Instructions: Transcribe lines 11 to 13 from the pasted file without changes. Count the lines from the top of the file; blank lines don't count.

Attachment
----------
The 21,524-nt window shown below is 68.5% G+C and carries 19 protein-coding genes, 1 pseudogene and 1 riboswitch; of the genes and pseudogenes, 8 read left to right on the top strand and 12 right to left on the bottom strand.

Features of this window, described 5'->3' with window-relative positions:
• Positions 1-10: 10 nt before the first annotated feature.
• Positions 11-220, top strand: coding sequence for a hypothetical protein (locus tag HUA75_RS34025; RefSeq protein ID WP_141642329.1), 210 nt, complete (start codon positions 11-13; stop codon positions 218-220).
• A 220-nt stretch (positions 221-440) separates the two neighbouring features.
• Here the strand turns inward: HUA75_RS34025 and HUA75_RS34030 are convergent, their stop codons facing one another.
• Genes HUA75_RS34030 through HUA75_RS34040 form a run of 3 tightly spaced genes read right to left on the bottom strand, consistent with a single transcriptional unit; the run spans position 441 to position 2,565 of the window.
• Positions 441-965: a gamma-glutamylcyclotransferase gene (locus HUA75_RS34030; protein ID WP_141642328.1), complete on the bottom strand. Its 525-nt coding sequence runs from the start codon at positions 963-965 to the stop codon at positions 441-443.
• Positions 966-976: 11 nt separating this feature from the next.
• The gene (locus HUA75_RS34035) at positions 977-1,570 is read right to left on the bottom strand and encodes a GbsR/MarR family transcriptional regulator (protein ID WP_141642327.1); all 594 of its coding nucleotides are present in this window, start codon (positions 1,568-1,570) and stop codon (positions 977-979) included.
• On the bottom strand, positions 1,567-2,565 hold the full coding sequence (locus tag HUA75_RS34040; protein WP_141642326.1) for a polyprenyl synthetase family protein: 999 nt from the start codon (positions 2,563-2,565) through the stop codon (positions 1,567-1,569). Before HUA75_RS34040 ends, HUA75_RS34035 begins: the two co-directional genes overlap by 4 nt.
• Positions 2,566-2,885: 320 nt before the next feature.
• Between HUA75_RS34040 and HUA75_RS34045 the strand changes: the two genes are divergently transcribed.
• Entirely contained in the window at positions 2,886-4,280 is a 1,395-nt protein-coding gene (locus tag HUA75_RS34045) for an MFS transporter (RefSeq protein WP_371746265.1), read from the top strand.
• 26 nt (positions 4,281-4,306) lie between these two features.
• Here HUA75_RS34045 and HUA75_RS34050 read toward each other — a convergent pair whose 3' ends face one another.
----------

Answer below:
• On the bottom strand, positions 1,567-2,565 hold the full coding sequence (locus tag HUA75_RS34040; protein WP_141642326.1) for a polyprenyl synthetase family protein: 999 nt from the start codon (positions 2,563-2,565) through the stop codon (positions 1,567-1,569). Before HUA75_RS34040 ends, HUA75_RS34035 begins: the two co-directional genes overlap by 4 nt.
• Positions 2,566-2,885: 320 nt before the next feature.
• Between HUA75_RS34040 and HUA75_RS34045 the strand changes: the two genes are divergently transcribed.